Talk about some wacky weather, a surprise flood that damages millions of dollars worth of property, traps many in their vehicles, and knocks out power to thousands of residents. If you told me last night that we would break the all-time record for a one-hour rainfall today with 6 inches in places around the Metro, I would have told you to see a doctor. So, in the last twelve months we've had a record-breaking wind storm, record-breaking ice storm, and a record-breaking surprise flood. Is this really just another day in the wacky realm of Louisville weather?
Many are asking why, what happened? Why did this eastward line of storms this morning suddenly make a 90-degree southward turn over Southern Indiana and slam Louisville? My answer is about as clear as the one from the rest of the meteorological community at the moment: I don't really know. My guess would be something to do with the lower level jet, which is a rapid stream of wind a few thousand feet off the ground. This jet normally activates at night when there is little to no instability, meaning it can power late-evening thunderstorms with little interference from rising parcels of unstable air. The thunderstorms heading eastward this morning may have come in contact with or lost contact with the lower level jet this morning by some fashion and that may have made a difference in the direction they were moving. Technicalities aside, I've never seen a storm system take a sharp turn like that before and it was about as freak of an event as, say, a wind storm from the remnants of hurricane over Kentucky (oh wait a minute...).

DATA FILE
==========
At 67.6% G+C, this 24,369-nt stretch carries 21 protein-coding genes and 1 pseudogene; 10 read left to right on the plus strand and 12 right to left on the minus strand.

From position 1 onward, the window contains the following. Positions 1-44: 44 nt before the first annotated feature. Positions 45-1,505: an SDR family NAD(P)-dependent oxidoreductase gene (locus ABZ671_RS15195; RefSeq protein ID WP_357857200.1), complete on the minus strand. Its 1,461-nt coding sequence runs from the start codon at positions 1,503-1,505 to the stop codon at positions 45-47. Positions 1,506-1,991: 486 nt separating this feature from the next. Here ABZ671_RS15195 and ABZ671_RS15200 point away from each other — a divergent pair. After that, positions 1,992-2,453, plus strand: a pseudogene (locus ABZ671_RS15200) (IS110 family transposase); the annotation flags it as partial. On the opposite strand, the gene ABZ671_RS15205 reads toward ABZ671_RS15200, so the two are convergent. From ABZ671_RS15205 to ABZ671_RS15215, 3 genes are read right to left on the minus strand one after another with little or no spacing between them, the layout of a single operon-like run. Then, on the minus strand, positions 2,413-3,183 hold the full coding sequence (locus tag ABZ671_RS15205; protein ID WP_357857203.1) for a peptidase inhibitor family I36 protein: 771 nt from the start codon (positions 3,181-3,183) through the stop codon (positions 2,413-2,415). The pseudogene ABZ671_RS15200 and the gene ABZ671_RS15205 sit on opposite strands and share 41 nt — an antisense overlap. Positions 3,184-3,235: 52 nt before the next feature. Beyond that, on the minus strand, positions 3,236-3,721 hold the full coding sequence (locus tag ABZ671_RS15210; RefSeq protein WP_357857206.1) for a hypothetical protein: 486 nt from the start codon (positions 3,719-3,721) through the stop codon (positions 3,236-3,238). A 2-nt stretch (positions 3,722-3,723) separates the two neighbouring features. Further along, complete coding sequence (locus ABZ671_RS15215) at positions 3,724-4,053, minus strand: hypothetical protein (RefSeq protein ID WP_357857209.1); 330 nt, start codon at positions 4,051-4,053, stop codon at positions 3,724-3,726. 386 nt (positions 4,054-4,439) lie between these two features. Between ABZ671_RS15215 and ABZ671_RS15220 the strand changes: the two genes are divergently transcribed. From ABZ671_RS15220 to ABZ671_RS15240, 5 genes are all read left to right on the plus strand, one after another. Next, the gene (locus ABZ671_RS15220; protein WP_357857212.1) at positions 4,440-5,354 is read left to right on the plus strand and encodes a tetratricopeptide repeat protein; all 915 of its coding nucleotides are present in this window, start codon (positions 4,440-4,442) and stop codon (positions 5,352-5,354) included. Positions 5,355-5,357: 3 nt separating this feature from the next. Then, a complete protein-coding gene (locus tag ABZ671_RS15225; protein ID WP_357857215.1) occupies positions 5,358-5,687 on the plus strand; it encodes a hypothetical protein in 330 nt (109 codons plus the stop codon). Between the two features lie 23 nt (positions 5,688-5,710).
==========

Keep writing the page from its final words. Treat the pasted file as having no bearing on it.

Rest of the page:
Looks like we're going to see more rain in a few hours here in town, but I don't think it will be as heavy as the deluge we had this morning.